Day Three had yet another set of surprises. It brought forth live examples of sadhana from two extremes- one steeped in culture and civilization, the second an ascetic. Vyjanthimala Bali of the silver screen, a committed bharatanatyam practitioner whose slim and youthful form belie her eighth decade. Receiving a lifetime award from Karthik Fine Arts, she delighted with a short performance.

Uma a sadhavi (female sadhu) of the Nagababa sect (a Shaivite order who roams naked) in a conversation with film maker Madhureeta Anand gave great insight into the life of an ascetic. Hailing from 'an atheistic family in an atheistic nation' (Sweden) she,left home at eighteen, coming first to the UK and subsequently making her way to India. She spoke of her spiritual search in simple terms of trying to understand herself and her place on the earth. Her path was to be a difficult one, being relegated to sweeping floors and washing dishes for the first five years until a sadhu took her under his wing and began her initiation. That was three decades ago. Now she lives beside the Sarayu Ganga, in a hut where she offers shelter to nomadic sadhus and helps local people, living a life of simplicity and reflection. Her message to the Conference was that love and compassion is going to change the world and women are it's best proponents.

The day also featured Nirupama Vaidyanathan who introduced a saint from Western Christianity, Teresa of Alvia, drawing parallels with Mirabai; a joint paper by Scott Kugle and Pallavi Chakravorty on Mah Laqa Bai, a Muslim courtesan with a spiritual leaning, which was the only Islamic reference in the entire three days apart from a performance by Zakir Husain on the same evening on Aandal. The Plenary session chaired by Ketu Katrak became a little rushed as the time keeping went slightly off kilter in the presence of such high profile artists such as Chitra Viveshwaran and Vyjanthanimala Bali.

The final treat of Mad and Divine was Rama Vaidyanathan's Soulful Abhangs and Thoughtful Vachs (Janabai and Lalleshwari). Janabai is from the Vaishnavite traditions which worships God with a human form whereas Lalleshwari from Kashmir is a Shaivite, who saw God as formless. The intelligence of this artist was apparent from the very title and selection to the costume music and choreography, each element in harmony. Opening with Janabai, a humble servant, Rama dressed in a simple cotton sari, is delightful in her play with rhythm as she covers the stage, chiding her Lord to wake up as morning has broken. The lively and electric quality of the first part contrasts well with the portrayal of Lalleshwari which is poignant in the societal jeers she endures.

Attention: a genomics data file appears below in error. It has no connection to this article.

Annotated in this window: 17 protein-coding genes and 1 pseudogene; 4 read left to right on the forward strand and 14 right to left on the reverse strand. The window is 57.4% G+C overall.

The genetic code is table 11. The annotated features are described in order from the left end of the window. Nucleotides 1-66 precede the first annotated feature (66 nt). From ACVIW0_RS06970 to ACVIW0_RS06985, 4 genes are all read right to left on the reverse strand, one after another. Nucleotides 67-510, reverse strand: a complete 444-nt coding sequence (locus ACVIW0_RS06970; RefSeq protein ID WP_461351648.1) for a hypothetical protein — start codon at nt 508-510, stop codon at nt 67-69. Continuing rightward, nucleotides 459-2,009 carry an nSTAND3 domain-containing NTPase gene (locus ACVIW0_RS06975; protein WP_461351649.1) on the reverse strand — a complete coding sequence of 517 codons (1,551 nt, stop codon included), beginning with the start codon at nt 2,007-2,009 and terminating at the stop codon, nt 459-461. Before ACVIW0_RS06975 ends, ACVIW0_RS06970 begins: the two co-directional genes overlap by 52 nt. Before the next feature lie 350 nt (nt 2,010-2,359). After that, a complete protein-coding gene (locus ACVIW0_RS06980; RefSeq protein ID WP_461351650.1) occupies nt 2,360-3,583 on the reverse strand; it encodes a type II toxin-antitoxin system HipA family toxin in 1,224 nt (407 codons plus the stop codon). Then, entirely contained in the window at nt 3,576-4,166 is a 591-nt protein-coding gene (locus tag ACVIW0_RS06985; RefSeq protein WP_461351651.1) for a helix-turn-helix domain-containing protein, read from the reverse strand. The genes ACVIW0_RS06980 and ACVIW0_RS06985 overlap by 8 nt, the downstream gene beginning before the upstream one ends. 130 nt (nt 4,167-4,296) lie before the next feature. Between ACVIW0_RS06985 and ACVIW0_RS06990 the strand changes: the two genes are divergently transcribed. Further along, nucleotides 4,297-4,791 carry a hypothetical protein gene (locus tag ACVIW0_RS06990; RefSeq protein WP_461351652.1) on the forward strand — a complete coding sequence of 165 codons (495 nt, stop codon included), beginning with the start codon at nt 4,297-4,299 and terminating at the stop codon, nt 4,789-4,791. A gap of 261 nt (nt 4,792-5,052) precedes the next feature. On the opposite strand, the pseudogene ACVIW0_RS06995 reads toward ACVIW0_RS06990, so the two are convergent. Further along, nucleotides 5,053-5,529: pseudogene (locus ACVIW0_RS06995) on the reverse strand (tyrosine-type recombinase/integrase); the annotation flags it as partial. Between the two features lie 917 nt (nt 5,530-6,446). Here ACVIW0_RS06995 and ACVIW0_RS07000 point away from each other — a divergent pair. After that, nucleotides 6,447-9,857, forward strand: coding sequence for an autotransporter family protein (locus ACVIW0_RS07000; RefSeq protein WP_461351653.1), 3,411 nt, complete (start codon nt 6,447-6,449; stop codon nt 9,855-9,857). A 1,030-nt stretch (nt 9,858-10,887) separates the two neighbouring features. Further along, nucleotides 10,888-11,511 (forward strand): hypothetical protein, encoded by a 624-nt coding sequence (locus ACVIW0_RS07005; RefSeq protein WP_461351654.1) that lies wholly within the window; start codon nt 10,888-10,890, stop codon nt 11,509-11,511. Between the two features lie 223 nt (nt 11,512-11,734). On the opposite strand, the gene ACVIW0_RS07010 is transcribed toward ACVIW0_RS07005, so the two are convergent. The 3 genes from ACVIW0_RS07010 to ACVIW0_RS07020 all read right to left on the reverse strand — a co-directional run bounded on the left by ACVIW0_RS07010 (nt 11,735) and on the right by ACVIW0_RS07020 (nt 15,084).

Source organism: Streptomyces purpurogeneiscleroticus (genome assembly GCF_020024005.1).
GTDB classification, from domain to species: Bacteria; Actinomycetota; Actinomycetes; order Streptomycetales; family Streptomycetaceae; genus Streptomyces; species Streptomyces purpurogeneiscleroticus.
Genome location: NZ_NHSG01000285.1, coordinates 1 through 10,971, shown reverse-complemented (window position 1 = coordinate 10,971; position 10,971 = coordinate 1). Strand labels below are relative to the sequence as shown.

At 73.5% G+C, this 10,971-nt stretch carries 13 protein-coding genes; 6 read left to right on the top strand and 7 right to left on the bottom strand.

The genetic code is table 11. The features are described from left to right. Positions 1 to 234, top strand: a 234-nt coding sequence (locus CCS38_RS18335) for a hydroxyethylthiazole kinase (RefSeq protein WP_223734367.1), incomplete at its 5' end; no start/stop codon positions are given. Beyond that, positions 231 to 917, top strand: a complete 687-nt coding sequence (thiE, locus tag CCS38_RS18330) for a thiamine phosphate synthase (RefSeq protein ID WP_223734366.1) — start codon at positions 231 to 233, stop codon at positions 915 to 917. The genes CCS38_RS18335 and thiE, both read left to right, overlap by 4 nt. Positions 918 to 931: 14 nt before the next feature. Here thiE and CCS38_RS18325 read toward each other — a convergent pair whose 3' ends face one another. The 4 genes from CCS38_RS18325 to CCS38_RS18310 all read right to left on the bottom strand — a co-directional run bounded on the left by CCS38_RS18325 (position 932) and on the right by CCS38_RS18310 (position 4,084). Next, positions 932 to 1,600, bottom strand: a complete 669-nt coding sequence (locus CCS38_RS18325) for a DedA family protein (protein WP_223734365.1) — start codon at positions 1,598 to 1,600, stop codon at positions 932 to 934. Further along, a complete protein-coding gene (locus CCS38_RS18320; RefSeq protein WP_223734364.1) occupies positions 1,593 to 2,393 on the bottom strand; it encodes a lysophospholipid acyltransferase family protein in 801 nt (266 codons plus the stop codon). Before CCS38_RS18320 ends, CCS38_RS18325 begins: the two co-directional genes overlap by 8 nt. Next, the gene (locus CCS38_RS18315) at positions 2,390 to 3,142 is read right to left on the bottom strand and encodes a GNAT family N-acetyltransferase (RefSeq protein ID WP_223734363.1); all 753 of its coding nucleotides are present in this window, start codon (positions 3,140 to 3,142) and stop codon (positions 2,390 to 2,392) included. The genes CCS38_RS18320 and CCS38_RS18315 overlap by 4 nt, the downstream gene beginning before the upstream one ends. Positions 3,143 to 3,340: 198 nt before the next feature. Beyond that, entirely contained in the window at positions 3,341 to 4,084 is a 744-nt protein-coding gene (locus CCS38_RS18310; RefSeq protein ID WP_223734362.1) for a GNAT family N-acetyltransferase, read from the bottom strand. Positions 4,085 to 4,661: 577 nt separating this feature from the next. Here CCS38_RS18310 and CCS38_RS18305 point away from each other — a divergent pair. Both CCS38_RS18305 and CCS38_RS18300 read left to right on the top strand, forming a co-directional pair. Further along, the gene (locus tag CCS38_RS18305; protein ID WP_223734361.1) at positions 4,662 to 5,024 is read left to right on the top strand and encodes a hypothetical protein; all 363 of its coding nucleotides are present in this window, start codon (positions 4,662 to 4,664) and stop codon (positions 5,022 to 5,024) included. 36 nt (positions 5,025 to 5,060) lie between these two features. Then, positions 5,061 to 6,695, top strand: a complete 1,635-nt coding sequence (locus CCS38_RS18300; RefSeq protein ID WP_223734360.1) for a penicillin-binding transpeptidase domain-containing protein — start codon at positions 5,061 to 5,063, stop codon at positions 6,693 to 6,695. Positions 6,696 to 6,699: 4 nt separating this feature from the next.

In Lalleshwari, Rama departs from the narrative, conveying through abstraction the qualities of 'nirguna' that which has no form. With hair flowing dressed in a simple white long shift, Rama uses slow and extended adavus, pure line to vocalised jattis to portray the majesty of Shiva. As she assumes the final pose with back to the audience and arms extended upwards, we assume that's the end. Just then she makes her way towards the microphone to recite 'What do I care if they praise me or abuse me?'. Draping a piece of cloth on each shoulder which she knots each time she gets a rejection or an endorsement, she finds at the end, each is equal. 

The final message is the most powerful truth with which the dancer sums up the entire Conference. How fitting that this universal truth should be conveyed by a dancer through the medium of movement.